Source: thebicyclingguitarist.net

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Deconstruction


Deconstruction is a term with two rather distinct meanings. First, it refers to critical dialectical processes. Second, it is a specific approach to literary analysis developed in the work of Derrida [..]
Source: qualityresearchinternational.com

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Deconstruction


The practice of deconstruction starts with the idea that texts, discourses are the result of multiple determinations, so that what is said is shaped by conditions of possibility and a process of const [..]
Source: theoryculturesociety.org

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Deconstruction


(n) a philosophical theory of criticism (usually of literature or film) that seeks to expose deep-seated contradictions in a work by delving below its surface meaning
Source: beedictionary.com

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Deconstruction


a term originating in the work of Jacques Derrida (1930-2004) referring to the systematic analysis of texts to reveal how they 'construct' their object as if dealing with a definite 'pr [..]
Source: dictionaryofeducation.co.uk

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Deconstruction


A technique practitioners are using to salvage valuable building materials, reduce the amount of waste they send to landfills, and mitigate other environmental impacts. It is the disassembly of a buil [..]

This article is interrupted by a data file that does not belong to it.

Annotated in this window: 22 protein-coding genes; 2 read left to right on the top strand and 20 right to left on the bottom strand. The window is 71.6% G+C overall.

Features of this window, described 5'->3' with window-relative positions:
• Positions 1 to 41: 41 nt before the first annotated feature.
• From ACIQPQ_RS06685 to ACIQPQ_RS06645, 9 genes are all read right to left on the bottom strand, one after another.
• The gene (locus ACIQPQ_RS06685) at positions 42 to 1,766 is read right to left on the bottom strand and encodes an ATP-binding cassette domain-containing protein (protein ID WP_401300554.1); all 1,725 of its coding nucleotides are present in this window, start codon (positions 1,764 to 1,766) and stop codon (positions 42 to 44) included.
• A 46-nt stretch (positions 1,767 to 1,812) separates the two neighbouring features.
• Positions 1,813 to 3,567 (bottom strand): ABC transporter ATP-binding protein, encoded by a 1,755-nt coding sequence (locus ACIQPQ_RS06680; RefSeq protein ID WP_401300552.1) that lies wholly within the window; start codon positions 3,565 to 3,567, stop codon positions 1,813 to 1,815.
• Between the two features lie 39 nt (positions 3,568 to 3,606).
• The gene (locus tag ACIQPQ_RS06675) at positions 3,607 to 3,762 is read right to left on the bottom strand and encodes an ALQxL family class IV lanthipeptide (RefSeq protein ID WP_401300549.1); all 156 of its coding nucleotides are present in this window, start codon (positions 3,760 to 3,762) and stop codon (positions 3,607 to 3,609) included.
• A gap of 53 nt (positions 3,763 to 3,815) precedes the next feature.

Source: ct.gov

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Deconstruction


A process to carefully dismantle or remove useable materials from structures, as an alternative to demolition. It maximizes the recovery of valuable building materials for reuse and recycling and mini [..]
Source: newh.org

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Deconstruction


Sometimes referred to as ‘construction in reverse’, deconstruction is the selective dismantling of a building for re-use, recycling and waste management. The technique is in contrast to ‘demolition’ w [..]
Source: greenspec.co.uk

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Deconstruction


Dismantling buildings and salvaging reusable materials to conserve resources and landfill space. ^ back to top
Source: rethinkrecycling.com

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Deconstruction


Our understanding of language is comprised or “constructed” of a complex interrelationship of spoken sounds, written marks, and a cultural system of signs where these signs obtain meaning through its [..]
Source: artrelish.com

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Deconstruction


(philosophy,literature) A philosophical theory of textual criticism; a form of critical analysis that emphasizes inquiry into the variable projection of the meaning and message of critical works, th [..]
Source: en.wiktionary.org

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Deconstruction


Binary oppositions (e.g. masculine-feminine) often operate in cultures on the basis of the assumed privilege of one term. An aim of deconstruction is to call into question this hierarchy, to deconstru [..]
Source: wps.pearsoned.co.uk